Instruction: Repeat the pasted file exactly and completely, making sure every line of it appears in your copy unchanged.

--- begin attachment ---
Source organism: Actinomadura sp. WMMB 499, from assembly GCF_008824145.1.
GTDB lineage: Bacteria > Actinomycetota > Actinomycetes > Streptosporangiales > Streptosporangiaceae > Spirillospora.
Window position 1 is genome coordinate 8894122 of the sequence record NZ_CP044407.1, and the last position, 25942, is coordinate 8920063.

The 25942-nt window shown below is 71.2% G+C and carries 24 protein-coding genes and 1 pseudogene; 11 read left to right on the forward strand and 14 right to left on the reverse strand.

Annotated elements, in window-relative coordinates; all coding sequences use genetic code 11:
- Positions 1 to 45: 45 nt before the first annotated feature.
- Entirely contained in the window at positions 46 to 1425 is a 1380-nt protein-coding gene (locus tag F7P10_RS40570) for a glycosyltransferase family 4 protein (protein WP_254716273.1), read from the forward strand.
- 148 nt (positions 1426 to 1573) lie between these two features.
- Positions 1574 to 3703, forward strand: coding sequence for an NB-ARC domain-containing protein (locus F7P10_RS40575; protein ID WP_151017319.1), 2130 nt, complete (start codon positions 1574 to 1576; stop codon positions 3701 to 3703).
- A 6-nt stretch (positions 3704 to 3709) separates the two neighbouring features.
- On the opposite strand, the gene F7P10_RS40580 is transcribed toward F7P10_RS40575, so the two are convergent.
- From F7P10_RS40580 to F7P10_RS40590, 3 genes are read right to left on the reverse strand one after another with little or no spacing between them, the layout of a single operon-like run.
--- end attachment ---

Source organism: Actinomadura sp. WMMB 499, from assembly GCF_008824145.1.
GTDB lineage: Bacteria > Actinomycetota > Actinomycetes > Streptosporangiales > Streptosporangiaceae > Spirillospora.
Window position 1 is genome coordinate 8894122 of the sequence record NZ_CP044407.1, and the last position, 25942, is coordinate 8920063.

The 25942-nt window shown below is 71.2% G+C and carries 24 protein-coding genes and 1 pseudogene; 11 read left to right on the forward strand and 14 right to left on the reverse strand.

Annotated elements, in window-relative coordinates; all coding sequences use genetic code 11:
- Positions 1 to 45: 45 nt before the first annotated feature.
- Entirely contained in the window at positions 46 to 1425 is a 1380-nt protein-coding gene (locus tag F7P10_RS40570) for a glycosyltransferase family 4 protein (protein WP_254716273.1), read from the forward strand.
- 148 nt (positions 1426 to 1573) lie between these two features.
- Positions 1574 to 3703, forward strand: coding sequence for an NB-ARC domain-containing protein (locus F7P10_RS40575; protein ID WP_151017319.1), 2130 nt, complete (start codon positions 1574 to 1576; stop codon positions 3701 to 3703).
- A 6-nt stretch (positions 3704 to 3709) separates the two neighbouring features.
- On the opposite strand, the gene F7P10_RS40580 is transcribed toward F7P10_RS40575, so the two are convergent.
- From F7P10_RS40580 to F7P10_RS40590, 3 genes are read right to left on the reverse strand one after another with little or no spacing between them, the layout of a single operon-like run.